On August 7, Paul Olson from the Dayton Flight Service Station spoke to the Sidney (Ohio) Pilots Association (7I7). Your FSS provides weather briefings as its primary function. You phone 800-WX-BRIEF and you take some menu options and you hear the weather for your departure. The FSS also handles flight plans and can reorient lost pilots.
Your regional FSS invites you to call and make an appointment to come over and spend some time listening in on their radios and seeing how they do business. Doing this within the WINGS program counts as groundschool time toward Biennial Flight Review (BFR) equivalency. You should find your FSS friendly and open.
Paul Olson learned to fly when he was in high school in 1970. He went through MEL before family obligations took precedence. Even so, he gets a lot of cockpit time that would be the envy of most GA pilots. “My job lets me ride in the cockpit of commercial airliners,” he said.
When you telephone 800 WX BRIEF, tell them who you are, what you will be flying, where you will be departing from and your destination. Give your state. “Don’t let us tell you about Newark, New Jersey, if you are flying to Newark, Ohio.” Also, Olson advises, “if you are a student, say so. It makes all the difference in how we talk to you.” Corporate or commercial jet pilots get less attention. “Though you’d be surprised,” Olson said, hinting that it seems to him that some commercial jet pilots have never heard a weather briefing before.
If you get the DUATS from a website, then have that printout handy and ready when you call the FSS for an update.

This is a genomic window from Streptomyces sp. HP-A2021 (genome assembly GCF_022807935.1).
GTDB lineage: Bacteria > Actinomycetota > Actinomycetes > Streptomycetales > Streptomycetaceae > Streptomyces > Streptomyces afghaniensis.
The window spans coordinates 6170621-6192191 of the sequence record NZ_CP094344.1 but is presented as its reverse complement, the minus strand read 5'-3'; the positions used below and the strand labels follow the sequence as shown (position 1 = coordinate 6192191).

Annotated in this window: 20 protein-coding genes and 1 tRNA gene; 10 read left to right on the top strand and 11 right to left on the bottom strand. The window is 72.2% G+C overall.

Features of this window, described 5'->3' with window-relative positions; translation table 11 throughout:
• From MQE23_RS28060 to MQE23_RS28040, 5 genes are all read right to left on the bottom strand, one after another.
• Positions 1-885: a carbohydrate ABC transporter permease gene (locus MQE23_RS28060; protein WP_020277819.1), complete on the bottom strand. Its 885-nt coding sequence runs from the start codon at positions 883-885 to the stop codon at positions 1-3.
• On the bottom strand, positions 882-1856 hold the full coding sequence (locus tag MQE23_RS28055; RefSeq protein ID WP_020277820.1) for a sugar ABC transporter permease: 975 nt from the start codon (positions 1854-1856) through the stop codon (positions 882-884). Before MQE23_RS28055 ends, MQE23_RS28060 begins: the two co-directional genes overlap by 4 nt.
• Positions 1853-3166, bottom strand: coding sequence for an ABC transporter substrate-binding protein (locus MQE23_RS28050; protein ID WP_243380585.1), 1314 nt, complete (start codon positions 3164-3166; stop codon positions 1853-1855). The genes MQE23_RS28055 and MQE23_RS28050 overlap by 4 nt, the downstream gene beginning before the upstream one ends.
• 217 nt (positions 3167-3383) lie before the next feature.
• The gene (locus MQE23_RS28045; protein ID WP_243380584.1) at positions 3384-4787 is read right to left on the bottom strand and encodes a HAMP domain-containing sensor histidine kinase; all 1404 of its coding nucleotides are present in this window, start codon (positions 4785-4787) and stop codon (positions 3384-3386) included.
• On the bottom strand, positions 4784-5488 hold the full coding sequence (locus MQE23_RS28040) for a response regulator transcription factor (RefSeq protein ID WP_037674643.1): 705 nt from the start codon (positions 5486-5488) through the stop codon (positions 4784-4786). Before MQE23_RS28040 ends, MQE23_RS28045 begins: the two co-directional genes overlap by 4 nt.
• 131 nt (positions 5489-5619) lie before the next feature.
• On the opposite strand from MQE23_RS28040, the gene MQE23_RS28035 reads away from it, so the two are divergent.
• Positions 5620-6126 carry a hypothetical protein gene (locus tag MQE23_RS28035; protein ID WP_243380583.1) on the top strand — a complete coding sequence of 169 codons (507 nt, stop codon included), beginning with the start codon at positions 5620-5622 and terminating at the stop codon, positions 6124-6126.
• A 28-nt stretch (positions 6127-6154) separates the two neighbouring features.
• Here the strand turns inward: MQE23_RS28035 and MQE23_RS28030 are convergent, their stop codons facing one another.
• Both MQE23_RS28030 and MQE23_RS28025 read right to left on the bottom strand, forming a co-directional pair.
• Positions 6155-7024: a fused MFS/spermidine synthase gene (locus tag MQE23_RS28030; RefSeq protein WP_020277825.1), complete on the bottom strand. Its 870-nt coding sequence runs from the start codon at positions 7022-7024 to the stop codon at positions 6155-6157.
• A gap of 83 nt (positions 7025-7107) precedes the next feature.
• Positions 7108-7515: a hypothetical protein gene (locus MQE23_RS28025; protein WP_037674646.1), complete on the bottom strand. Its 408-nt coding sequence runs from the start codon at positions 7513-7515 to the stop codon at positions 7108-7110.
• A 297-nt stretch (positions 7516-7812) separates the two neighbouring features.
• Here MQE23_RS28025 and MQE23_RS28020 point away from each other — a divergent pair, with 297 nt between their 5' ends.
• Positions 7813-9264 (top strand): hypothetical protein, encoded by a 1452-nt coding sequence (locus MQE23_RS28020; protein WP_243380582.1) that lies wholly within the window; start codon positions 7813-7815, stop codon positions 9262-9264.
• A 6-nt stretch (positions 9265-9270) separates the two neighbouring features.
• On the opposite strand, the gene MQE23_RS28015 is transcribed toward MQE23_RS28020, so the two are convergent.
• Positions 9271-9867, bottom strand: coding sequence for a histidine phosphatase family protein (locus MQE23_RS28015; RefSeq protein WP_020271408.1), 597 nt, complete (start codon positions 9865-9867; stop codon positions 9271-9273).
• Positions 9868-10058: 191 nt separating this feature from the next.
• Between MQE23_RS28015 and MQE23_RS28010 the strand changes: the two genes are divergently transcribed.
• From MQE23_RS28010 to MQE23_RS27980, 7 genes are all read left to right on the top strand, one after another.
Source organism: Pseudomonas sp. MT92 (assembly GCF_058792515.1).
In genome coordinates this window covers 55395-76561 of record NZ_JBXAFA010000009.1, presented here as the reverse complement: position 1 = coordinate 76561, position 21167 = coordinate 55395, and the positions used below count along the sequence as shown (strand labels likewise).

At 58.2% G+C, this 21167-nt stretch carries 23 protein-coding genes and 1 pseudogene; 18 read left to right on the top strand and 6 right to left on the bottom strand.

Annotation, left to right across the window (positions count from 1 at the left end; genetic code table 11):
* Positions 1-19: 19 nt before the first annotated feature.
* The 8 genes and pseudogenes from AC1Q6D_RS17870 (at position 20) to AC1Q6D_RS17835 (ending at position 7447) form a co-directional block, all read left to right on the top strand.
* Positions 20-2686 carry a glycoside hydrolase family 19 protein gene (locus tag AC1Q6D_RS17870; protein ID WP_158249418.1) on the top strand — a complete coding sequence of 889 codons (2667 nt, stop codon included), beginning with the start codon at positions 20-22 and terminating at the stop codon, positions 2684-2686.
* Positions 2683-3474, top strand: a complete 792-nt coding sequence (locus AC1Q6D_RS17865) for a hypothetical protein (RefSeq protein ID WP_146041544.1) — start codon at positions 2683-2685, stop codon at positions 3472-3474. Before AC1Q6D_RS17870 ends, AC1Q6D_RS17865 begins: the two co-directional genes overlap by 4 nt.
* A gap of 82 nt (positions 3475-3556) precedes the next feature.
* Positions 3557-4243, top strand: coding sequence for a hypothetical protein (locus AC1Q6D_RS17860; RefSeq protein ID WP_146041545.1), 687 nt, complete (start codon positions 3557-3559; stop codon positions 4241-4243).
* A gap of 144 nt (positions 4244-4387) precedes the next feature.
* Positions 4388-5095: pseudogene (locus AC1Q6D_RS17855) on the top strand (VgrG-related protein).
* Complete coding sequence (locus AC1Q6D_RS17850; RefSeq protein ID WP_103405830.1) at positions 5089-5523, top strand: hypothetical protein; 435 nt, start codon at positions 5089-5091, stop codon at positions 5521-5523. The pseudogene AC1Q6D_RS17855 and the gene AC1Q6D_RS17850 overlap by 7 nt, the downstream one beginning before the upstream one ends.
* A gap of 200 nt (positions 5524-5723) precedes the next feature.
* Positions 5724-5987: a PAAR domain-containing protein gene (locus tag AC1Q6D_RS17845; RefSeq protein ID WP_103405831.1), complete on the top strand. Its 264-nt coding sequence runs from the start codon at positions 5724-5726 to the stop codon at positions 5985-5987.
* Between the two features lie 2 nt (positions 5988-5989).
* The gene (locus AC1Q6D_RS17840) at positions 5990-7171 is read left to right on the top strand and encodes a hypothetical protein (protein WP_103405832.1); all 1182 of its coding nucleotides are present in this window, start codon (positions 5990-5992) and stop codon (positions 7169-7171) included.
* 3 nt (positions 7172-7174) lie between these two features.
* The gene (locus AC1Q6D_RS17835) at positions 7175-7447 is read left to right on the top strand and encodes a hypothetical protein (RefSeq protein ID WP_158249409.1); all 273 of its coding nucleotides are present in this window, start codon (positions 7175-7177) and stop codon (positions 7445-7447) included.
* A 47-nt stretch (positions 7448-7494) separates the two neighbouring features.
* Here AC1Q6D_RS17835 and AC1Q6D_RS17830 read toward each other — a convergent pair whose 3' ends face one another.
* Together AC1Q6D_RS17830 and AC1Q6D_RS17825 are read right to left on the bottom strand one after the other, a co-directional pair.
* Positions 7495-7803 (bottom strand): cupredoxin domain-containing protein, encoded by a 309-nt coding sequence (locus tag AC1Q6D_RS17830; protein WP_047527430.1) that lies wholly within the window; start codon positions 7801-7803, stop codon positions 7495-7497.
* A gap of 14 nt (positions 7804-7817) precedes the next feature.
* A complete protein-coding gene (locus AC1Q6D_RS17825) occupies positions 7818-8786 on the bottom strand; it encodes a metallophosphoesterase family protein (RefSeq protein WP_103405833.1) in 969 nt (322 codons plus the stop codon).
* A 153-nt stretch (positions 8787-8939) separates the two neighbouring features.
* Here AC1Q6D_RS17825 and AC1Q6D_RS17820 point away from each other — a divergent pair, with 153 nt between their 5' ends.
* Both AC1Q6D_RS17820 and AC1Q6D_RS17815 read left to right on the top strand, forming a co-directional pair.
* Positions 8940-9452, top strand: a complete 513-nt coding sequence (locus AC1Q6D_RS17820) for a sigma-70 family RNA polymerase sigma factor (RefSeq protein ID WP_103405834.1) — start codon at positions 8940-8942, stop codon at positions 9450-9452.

When you call for a terminal forcast, you get better results a few minutes past the hour. This is because data is fed on on the hour for updates at 800, 1400, 2000, and 200 Zulu. (All times are in Universal Time. “If you don’t know the Greenwich time, just give us the local time, but tell us it is LOCAL time. We’ll do the math.”)
People expect a lot from Flight Service Stations. “Predicting the weather is a difficult task,” Olson said. “And I have had someone ask me about the weather next month.” However, you can always ask about MARGINAL conditions. This will give you your out if you fly into IFR. You will know where to look for safety after you do that 180.
Give your frequency. The Flight Service Station will be monitoring 10 or 20 different frequencies. When you have the mike keyed, the FSS has an indicator high. But it goes low, when you let go. Therefore GIVE YOUR FREQUENCY when you identify yourself to your Flight Service Station.
(By the way, check your volume. Often they can hear you fine, but you cannot hear them. It happens because you turned down the volume on the radio.)
If you file your flight plan through DUATS, the Flight Service Station probably does not have it handy. Certainly this is the case before your two-hour window. However, if you call the FSS with your flight plan, it can be on file for 24 hours. This makes it easy to change any detail, even the N-Number of the plane.
Paul Olson pleaded with us to file PIREPs. You can call in a Pilot Report for any condition you would want to know about if it were you that did not know about it. Fog or smoke close to the ground, or deer on the runway, migrating birds, cloud bases, layers, and tops. Turbulence is always a situation everyone wants to know about.
One activity of the FSS is helping pilots who are lost. You can have an electrical failure and lose your GPS or other navigation. You can get disoriented any number of ways. Your FSS can pick you up, sort you out, and tell you what you need to know to get back on course. Tomorrow, Aug. 8, I am going to give it a go. I will dial 122.55 and ask Dayton Flight Service if they have time to work with a simulated lost airplane situation.
Michael E. Marotta